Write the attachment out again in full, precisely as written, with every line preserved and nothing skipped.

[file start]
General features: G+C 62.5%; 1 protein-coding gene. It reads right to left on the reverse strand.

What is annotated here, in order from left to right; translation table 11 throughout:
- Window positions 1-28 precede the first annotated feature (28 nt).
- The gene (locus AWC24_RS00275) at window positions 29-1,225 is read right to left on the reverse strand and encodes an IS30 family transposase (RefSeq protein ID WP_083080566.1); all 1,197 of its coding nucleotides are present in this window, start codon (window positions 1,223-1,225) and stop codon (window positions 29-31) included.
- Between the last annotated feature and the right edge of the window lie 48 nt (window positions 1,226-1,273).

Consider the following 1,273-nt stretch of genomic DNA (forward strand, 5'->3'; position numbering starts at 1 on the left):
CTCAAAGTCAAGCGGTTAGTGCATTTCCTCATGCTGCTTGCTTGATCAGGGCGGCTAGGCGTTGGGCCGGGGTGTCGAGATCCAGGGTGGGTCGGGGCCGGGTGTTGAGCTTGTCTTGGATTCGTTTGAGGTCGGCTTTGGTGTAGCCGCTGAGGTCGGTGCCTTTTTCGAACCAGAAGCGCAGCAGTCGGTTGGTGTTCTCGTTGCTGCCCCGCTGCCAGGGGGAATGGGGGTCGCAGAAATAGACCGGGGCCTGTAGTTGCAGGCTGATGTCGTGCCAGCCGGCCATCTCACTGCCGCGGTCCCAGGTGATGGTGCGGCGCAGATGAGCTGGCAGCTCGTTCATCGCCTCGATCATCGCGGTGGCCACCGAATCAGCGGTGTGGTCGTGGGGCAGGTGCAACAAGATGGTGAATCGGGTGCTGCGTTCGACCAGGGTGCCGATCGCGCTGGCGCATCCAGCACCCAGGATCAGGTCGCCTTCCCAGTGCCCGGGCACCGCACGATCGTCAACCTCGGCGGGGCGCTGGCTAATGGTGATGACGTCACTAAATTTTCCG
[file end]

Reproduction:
General features: G+C 62.5%; 1 protein-coding gene. It reads right to left on the reverse strand.

What is annotated here, in order from left to right; translation table 11 throughout:
- Window positions 1-28 precede the first annotated feature (28 nt).
- The gene (locus AWC24_RS00275) at window positions 29-1,225 is read right to left on the reverse strand and encodes an IS30 family transposase (RefSeq protein ID WP_083080566.1); all 1,197 of its coding nucleotides are present in this window, start codon (window positions 1,223-1,225) and stop codon (window positions 29-31) included.
- Between the last annotated feature and the right edge of the window lie 48 nt (window positions 1,226-1,273).

Consider the following 1,273-nt stretch of genomic DNA (forward strand, 5'->3'; position numbering starts at 1 on the left):
CTCAAAGTCAAGCGGTTAGTGCATTTCCTCATGCTGCTTGCTTGATCAGGGCGGCTAGGCGTTGGGCCGGGGTGTCGAGATCCAGGGTGGGTCGGGGCCGGGTGTTGAGCTTGTCTTGGATTCGTTTGAGGTCGGCTTTGGTGTAGCCGCTGAGGTCGGTGCCTTTTTCGAACCAGAAGCGCAGCAGTCGGTTGGTGTTCTCGTTGCTGCCCCGCTGCCAGGGGGAATGGGGGTCGCAGAAATAGACCGGGGCCTGTAGTTGCAGGCTGATGTCGTGCCAGCCGGCCATCTCACTGCCGCGGTCCCAGGTGATGGTGCGGCGCAGATGAGCTGGCAGCTCGTTCATCGCCTCGATCATCGCGGTGGCCACCGAATCAGCGGTGTGGTCGTGGGGCAGGTGCAACAAGATGGTGAATCGGGTGCTGCGTTCGACCAGGGTGCCGATCGCGCTGGCGCATCCAGCACCCAGGATCAGGTCGCCTTCCCAGTGCCCGGGCACCGCACGATCGTCAACCTCGGCGGGGCGCTGGCTAATGGTGATGACGTCACTAAATTTTCCG